Chapter 16 - Committees

Meeting with House committees

Meetings between Senate and House of Representatives committees are governed by standing order 40. A Senate committee may not confer or sit with a committee of the House of Representatives except by order of the Senate. Any such order is conveyed by message to the House of Representatives with a request that leave be given to the committee of that House to confer or sit with the Senate committee. Conferring may occur orally or in writing and includes exchange of information. The term “sit with” refers to two committees formally meeting together, transacting business and making decisions as if they were a joint committee. Committees meeting together under this standing order may exercise only such powers as are conferred in the order of the Senate authorising the meeting. Proceedings of any conference or joint sitting must be reported to the Senate by its committee.

Some of the domestic standing committees commonly meet as joint committees with their House of Representatives counterparts, pursuant to the standing orders governing their establishment and operations. These include the Library Committee (SO 20), the House Committee (SO 21) and the Publications Committee (SO 22). Other cases of committees of the two Houses meeting together are extremely rare.

In November 1987 the Senate Committee on Transport, Communications and Infrastructure was empowered to sit as a joint committee with its House of Representatives counterpart for consideration of a reference on any proposed variations to the Canberra City Plan. The resolution provided for the following conditions:

  1. That the Joint committee appoint as its chairman the Chairman of the Senate Committee or the Chairman of the House of Representatives Committee.

  2. That the quorum of the committee be 2 Senators and 2 Members of the House of Representatives.

  3. That a subcommittee of the Senate Committee, when considering the matters referred to in paragraph (1), be empowered to sit with a subcommittee of the House of Representatives Committee, when that subcommittee is considering those matters, as a subcommittee of the joint committee.

  4. That a Senator who is not a member of the Senate Committee may attend a meeting of the joint committee or a subcommittee, with the approval of the joint committee or subcommittee, and participate in its proceedings and deliberations, but may not vote.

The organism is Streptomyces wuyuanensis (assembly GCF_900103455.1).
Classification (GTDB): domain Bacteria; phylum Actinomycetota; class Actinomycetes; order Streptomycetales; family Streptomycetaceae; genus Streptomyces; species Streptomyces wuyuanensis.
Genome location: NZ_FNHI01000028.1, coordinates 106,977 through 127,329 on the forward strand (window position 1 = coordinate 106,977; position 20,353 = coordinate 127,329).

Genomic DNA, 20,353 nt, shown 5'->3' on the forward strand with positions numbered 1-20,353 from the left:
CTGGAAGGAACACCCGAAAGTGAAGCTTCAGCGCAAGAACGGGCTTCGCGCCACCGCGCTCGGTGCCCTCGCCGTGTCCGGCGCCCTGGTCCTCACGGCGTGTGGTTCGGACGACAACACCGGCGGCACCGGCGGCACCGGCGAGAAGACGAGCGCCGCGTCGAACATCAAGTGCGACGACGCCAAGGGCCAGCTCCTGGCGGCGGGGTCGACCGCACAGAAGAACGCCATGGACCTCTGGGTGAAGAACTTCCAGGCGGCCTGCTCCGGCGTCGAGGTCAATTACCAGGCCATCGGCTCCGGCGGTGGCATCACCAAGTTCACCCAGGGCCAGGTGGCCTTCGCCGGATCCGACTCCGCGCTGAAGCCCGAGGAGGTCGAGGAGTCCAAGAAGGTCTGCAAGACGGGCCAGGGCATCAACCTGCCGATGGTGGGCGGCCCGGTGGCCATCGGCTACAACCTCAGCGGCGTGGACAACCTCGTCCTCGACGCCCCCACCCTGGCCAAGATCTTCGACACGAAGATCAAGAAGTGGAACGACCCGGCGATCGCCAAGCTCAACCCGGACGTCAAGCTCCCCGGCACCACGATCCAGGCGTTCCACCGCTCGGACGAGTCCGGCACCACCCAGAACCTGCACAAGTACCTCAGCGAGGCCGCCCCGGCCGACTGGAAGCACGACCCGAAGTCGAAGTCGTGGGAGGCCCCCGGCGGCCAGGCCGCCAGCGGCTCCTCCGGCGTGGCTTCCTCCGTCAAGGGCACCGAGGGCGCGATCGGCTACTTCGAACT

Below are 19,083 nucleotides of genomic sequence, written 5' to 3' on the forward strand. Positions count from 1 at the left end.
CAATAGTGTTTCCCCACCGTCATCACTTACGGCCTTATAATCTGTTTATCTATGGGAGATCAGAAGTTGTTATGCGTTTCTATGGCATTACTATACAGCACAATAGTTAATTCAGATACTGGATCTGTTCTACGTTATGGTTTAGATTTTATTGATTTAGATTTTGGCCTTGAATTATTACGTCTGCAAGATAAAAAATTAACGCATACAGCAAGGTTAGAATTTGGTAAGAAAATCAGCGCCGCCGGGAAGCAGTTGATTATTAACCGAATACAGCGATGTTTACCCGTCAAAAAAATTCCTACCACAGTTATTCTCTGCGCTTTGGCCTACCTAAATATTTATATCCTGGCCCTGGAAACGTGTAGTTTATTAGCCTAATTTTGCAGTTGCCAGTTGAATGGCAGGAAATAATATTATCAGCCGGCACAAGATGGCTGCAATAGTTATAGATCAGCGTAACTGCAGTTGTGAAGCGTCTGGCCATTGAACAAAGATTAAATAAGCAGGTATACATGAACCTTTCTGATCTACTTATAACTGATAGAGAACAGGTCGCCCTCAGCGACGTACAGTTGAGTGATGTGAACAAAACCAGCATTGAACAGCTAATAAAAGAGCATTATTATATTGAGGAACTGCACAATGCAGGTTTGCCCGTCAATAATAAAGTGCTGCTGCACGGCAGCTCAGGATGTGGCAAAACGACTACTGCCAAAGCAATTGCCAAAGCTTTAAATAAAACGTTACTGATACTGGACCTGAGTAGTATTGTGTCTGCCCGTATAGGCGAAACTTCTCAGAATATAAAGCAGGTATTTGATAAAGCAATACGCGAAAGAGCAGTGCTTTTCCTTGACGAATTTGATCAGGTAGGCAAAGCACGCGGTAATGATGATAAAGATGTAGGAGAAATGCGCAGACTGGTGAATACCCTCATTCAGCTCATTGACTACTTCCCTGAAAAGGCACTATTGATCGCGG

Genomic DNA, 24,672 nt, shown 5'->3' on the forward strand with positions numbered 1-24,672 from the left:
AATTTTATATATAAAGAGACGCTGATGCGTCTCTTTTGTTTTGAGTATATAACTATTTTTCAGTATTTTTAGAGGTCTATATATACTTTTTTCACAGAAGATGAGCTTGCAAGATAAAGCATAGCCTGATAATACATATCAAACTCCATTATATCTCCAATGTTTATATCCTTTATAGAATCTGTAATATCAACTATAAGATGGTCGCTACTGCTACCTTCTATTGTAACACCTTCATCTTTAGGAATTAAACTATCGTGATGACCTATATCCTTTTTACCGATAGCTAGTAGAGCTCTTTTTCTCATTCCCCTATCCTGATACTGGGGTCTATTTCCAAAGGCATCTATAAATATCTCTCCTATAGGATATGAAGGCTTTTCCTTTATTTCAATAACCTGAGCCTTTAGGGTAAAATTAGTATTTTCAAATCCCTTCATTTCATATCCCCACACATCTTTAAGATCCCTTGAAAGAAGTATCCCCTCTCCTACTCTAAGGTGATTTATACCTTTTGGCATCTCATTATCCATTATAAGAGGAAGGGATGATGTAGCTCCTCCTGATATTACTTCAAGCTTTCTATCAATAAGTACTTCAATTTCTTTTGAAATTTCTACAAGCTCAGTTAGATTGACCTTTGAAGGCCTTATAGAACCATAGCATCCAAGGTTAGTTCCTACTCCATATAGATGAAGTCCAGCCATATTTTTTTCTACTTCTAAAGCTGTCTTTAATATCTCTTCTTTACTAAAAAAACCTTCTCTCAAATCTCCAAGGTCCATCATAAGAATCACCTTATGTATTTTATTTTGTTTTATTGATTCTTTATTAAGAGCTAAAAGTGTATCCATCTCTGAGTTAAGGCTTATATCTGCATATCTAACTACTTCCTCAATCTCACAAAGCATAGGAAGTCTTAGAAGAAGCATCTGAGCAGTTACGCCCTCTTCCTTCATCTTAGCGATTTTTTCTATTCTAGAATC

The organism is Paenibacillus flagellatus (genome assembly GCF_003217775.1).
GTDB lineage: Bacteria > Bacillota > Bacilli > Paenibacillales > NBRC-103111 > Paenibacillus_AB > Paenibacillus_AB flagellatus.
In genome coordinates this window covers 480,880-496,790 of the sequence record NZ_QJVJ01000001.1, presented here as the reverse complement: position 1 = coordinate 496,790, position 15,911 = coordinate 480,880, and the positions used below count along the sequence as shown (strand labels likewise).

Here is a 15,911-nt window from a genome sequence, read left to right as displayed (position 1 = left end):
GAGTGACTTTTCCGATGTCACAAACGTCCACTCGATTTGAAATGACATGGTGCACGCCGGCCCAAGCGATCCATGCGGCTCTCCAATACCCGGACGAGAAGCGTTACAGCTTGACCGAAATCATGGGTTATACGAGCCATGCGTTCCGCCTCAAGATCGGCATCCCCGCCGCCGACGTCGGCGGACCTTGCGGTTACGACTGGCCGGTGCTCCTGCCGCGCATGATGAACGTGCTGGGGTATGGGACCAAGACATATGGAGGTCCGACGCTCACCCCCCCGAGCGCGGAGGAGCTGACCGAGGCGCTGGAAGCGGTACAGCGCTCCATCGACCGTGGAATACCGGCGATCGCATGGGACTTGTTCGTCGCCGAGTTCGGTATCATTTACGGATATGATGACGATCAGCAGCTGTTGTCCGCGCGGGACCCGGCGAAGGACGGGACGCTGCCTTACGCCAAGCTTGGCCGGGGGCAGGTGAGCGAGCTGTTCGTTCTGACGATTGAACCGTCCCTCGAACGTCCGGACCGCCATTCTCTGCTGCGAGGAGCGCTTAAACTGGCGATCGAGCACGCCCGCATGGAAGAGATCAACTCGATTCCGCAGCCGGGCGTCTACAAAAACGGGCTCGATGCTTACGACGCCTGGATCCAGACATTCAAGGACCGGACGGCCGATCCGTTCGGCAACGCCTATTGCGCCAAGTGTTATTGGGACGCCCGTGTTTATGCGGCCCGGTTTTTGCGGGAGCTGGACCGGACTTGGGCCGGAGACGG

5. That nothing in these resolutions be taken to affect the power of the Senate Committee to consider the matters referred to in paragraph (1) or its duty to report to the Senate on those matters. (3/11/1987, J.250-1)

When the committee received a reference on the Canberra leasehold system on 14 April 1988, it was empowered to sit as a joint committee with its House of Representatives counterpart under the same provisions as in the resolution of November 1987, to which the House of Representatives had agreed on 5 November 1987 (J.628). This further resolution was also agreed to by the House of Representatives on 18 April 1988, and the inquiry was undertaken by a joint subcommittee, whose report was adopted as a report of the Senate Standing Committee on Transport, Communications and Infrastructure and presented to the Senate on 24 November 1988 (PP 411/1988).

A message was received from the House of Representatives on 3 May 1994 (J.1558) requesting that the Senate agree to an order that its Standing Committee on Legal and Constitutional Affairs confer with its counterpart committee in the House in relation to inquiries being undertaken by both committees into section 53 of the Constitution. In response, the Senate directed its committee to confer with its counterpart. A further message from the House of Representatives, dated 30 June 1994, and reported in the Senate on 23 August 1994 (J.2038), contained more specific provisions for a joint meeting of the two committees to take evidence on their references. No action was taken by the Senate in response to this message.

The independence of each House from the other, and their differing composition and history, make joint meetings of committees a rarity not lightly authorised by the Senate, which values particularly the advice of its own committees. Practical difficulties in reaching agreement on rules for joint meetings and in securing agreed reports are also grounds for the traditionally strong resistance in the Senate to such joint meetings.

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